The report also makes suggestions for strengthening the redistributive effects of Canada’s tax system without harming growth, and for making the pension and health care systems more inclusive. From a more global perspective, the document also suggests how Canada can reinforce the linkages between Canada’s development co-operation efforts and systemic undertakings such as climate change, the Sustainable Development Goals or world trade. The OECD is looking forward to working with the new government of Canada to support its efforts to improve economic, social and environmental outcomes by designing, promoting and implementing better policies for better lives.

Key Observations:

Redesigning the tax and benefits system for more inclusive growth
- Canada would benefit from having the increase in the top personal income tax rate accompanied by measures that limit income shifting from labour income to lower-taxed capital income.
- Preferential taxation of small companies should be reviewed (e.g. in the context of the recently announced federal tax expenditure review) to identify clear market failures and the policy instruments best suited to addressing them.

Refocusing Canada’s development co-operation
- Working with the provinces and the electricity industry to facilitate greater interconnections between provinces (where economic) and, more generally, promote greater integration of Canada's electricity markets could improve competition, enhance system reliability and facilitate the integration of intermittent renewable generation.

Enhancing productivity for inclusive growth, putting in place a stronger and more inclusive labour market
- Domestic competition and efficiency could be enhanced by strengthening the internal market through the easing of interprovincial barriers to trade and labour mobility, including a focus on regulatory co-operation and mutual recognition among provinces and territories.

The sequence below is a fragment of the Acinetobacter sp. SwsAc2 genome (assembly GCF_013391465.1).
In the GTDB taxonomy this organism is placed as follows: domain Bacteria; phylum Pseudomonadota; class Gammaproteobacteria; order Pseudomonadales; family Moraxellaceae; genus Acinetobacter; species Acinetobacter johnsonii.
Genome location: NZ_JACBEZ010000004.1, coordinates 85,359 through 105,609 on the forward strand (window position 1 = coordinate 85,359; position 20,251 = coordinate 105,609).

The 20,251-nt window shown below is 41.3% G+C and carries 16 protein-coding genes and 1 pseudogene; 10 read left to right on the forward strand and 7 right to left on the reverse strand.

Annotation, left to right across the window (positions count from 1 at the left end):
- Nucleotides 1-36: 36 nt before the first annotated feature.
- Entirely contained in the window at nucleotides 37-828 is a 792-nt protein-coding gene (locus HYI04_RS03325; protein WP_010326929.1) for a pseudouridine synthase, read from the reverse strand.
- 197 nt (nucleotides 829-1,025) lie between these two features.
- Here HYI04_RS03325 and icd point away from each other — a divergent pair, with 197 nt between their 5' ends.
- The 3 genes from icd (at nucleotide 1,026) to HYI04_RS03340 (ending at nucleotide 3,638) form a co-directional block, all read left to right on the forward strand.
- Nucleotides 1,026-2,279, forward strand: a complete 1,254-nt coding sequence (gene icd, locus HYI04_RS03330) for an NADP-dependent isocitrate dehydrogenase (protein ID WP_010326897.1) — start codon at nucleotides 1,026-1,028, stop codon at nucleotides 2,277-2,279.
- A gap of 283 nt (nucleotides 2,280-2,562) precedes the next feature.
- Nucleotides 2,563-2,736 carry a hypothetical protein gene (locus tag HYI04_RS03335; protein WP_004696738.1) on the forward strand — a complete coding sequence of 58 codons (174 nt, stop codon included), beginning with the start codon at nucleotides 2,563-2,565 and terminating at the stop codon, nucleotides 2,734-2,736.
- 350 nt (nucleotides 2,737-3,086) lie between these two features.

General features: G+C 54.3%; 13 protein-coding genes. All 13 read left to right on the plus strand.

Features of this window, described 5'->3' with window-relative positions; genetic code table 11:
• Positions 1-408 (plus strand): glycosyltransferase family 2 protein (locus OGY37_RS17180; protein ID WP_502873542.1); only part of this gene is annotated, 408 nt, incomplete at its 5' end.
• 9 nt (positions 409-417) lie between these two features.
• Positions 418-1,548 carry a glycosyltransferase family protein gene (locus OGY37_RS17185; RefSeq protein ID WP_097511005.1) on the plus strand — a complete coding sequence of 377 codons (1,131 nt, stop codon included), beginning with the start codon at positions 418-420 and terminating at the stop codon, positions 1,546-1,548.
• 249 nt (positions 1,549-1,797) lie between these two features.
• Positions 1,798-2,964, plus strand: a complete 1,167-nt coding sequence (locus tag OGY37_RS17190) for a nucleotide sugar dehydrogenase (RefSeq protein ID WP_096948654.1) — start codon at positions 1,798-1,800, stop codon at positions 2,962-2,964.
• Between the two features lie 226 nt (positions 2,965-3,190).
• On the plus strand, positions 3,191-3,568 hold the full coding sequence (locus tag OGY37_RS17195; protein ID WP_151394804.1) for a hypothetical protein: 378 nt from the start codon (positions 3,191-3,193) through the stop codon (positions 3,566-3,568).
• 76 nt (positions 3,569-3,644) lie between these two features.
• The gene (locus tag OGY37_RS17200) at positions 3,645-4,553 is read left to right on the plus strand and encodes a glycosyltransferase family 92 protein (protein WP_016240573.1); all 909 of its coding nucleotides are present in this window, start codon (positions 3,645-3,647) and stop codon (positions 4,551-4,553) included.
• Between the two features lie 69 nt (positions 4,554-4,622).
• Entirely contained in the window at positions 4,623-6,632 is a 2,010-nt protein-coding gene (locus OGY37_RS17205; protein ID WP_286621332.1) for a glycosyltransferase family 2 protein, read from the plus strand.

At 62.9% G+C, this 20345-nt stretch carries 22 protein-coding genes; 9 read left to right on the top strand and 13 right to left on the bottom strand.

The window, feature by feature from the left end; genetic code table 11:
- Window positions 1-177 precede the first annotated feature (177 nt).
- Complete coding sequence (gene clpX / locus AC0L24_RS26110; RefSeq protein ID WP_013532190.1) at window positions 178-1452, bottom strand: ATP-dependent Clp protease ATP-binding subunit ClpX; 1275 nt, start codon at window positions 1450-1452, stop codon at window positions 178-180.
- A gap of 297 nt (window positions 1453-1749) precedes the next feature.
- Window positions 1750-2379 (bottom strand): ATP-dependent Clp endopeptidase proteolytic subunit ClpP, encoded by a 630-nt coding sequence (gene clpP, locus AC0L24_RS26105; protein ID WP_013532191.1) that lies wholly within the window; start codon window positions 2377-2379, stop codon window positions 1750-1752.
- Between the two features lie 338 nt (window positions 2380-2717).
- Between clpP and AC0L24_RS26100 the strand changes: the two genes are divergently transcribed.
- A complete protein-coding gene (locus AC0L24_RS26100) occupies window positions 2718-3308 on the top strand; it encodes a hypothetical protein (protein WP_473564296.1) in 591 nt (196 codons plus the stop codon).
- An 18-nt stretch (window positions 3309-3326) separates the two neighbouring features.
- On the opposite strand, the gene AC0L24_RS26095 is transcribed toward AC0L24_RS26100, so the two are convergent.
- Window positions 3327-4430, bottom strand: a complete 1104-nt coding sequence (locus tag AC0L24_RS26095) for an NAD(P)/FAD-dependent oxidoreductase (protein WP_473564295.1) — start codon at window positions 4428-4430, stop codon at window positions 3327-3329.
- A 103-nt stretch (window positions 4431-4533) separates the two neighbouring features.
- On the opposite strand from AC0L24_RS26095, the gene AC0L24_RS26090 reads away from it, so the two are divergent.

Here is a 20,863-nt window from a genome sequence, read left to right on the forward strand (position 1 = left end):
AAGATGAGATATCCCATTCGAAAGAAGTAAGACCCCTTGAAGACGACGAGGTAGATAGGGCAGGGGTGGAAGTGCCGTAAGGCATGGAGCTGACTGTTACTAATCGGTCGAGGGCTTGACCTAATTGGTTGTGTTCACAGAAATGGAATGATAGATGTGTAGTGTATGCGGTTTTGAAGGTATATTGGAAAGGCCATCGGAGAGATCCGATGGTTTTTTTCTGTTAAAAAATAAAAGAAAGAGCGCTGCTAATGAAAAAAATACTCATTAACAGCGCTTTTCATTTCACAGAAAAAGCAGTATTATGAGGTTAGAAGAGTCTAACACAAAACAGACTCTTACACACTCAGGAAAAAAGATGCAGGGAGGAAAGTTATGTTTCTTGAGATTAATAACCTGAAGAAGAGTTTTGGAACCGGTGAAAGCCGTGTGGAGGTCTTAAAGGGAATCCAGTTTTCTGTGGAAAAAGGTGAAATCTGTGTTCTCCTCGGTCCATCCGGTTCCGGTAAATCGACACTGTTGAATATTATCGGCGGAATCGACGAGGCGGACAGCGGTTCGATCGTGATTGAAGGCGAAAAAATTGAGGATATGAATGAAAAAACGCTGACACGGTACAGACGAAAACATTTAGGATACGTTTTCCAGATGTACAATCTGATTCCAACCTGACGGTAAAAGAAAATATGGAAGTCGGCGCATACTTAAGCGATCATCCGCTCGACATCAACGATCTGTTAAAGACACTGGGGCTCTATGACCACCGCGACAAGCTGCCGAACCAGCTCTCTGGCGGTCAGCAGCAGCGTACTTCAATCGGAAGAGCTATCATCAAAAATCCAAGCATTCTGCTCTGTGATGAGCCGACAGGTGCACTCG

Enhancing Canada’s innovation performance
- R&D subsidies could have more beneficial effects on productivity if they were more clearly targeted at overcoming market failures. In this regard, it would be useful to evaluate R&D subsidy policies to determine whether their structure, including a substantially enhanced R&D tax-credit rate for small companies and a heavy reliance on indirect measures, and the level of the standard R&D tax credit rate are providing value for money.

Promoting sustainable productivity growth in agriculture
- Canada could benefit from phasing out trade- and production-distorting price supports in agriculture.

Raising the relevance and equity of Canada’s education and skills system
- Putting in place robust mechanisms to assess the quality of early childhood education and care in Canada, with particular attention to the needs of under-served populations, could improve student performance.

Enhancing the pension and health care systems
- Canada could benefit from implementing universal health insurance coverage for spending on pharmaceuticals.

Addressing Climate change and other environmental challenges
- Further expanding the use of market instruments to price CO2 emissions, greater co-ordination of provincial schemes at the federal level and greater coherence of provincial climate change strategies with international commitments would help to curb CO2 emissions.

Full Report:

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Originally posted by ecastleinthesky at The Good Country Index

It's an unexpected side effect of globalization: problems that once would have stayed local—say, a bank lending out too much money—now have consequences worldwide. But still, countries operate independently, as if alone on the planet.

Policy advisor Simon Anholt has dreamed up an unusual scale to get governments thinking outwardly: The Good Country Index. In a riveting and funny talk, he answers the question, "Which country does the most good?" The answer may surprise you (especially if you live in the US or China).


About "The Good Country Index"

The idea of the Good Country Index is pretty simple: to measure what each country on earth contributes to the common good of humanity, and what it takes away. Using a wide range of data from the U.N. and other international organisations, we’ve given each country a balance-sheet to show at a glance whether it’s a net creditor to mankind, a burden on the planet, or something in between.

The Dual Mandate Measurement

The aim of the Good Country is simple but ambitious: to change the culture of governance worldwide.